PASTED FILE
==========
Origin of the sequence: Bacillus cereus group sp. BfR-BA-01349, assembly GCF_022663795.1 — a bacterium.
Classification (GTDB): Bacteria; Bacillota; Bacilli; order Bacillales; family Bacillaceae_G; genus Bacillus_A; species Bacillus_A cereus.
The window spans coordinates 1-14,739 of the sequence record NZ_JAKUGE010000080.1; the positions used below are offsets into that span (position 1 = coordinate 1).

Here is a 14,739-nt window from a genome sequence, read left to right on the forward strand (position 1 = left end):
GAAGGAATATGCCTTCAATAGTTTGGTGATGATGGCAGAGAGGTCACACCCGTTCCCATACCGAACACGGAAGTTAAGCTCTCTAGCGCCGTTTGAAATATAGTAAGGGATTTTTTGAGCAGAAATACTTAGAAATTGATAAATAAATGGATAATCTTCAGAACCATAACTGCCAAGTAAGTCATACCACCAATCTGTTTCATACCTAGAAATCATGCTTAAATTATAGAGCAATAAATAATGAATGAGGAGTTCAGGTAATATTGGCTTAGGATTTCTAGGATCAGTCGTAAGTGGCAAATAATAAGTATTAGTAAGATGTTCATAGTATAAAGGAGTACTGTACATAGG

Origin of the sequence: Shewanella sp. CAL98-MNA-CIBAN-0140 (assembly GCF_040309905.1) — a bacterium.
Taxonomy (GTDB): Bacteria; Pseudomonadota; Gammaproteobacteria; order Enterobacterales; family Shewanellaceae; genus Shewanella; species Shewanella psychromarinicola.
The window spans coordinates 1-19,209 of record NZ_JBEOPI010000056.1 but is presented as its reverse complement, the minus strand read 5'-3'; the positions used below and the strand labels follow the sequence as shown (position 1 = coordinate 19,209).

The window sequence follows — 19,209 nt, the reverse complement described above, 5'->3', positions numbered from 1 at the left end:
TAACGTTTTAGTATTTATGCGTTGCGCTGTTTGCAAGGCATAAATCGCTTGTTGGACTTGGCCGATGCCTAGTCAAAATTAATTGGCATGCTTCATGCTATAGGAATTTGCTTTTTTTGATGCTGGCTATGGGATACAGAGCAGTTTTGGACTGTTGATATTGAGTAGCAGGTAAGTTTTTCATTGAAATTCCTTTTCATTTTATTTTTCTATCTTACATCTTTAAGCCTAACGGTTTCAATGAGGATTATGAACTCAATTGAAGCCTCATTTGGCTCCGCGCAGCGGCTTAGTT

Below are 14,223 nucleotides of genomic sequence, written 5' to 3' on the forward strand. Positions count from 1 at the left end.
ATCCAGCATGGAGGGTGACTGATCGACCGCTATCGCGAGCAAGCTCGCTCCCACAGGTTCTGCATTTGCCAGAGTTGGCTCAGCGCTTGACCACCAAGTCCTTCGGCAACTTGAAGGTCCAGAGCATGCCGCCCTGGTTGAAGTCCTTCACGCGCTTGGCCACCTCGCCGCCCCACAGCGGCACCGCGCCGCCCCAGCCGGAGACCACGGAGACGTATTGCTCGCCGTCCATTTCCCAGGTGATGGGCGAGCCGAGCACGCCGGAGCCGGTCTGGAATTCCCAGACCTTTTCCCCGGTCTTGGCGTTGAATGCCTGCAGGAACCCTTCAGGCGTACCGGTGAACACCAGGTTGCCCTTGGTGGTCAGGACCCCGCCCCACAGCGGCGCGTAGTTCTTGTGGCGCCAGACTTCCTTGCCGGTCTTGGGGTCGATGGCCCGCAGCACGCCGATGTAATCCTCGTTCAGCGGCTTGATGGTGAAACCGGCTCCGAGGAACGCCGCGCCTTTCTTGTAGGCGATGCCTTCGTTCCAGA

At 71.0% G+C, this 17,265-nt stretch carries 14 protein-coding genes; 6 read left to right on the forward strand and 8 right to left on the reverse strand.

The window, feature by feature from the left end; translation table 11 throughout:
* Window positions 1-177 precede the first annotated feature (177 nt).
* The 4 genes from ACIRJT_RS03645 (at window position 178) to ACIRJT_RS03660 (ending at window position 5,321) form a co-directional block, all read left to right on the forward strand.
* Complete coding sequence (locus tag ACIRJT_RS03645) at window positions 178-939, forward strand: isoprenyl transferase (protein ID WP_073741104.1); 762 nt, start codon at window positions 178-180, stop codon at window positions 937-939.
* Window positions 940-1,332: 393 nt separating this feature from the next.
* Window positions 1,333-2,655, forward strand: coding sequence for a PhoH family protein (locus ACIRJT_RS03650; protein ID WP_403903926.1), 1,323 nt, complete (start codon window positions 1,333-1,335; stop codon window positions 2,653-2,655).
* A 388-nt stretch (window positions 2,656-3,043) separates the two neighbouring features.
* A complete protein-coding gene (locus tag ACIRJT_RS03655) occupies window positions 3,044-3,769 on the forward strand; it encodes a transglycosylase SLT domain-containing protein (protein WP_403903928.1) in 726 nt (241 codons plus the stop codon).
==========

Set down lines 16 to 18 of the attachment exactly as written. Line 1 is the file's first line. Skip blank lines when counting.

* The 4 genes from ACIRJT_RS03645 (at window position 178) to ACIRJT_RS03660 (ending at window position 5,321) form a co-directional block, all read left to right on the forward strand.
* Complete coding sequence (locus tag ACIRJT_RS03645) at window positions 178-939, forward strand: isoprenyl transferase (protein ID WP_073741104.1); 762 nt, start codon at window positions 178-180, stop codon at window positions 937-939.
* Window positions 940-1,332: 393 nt separating this feature from the next.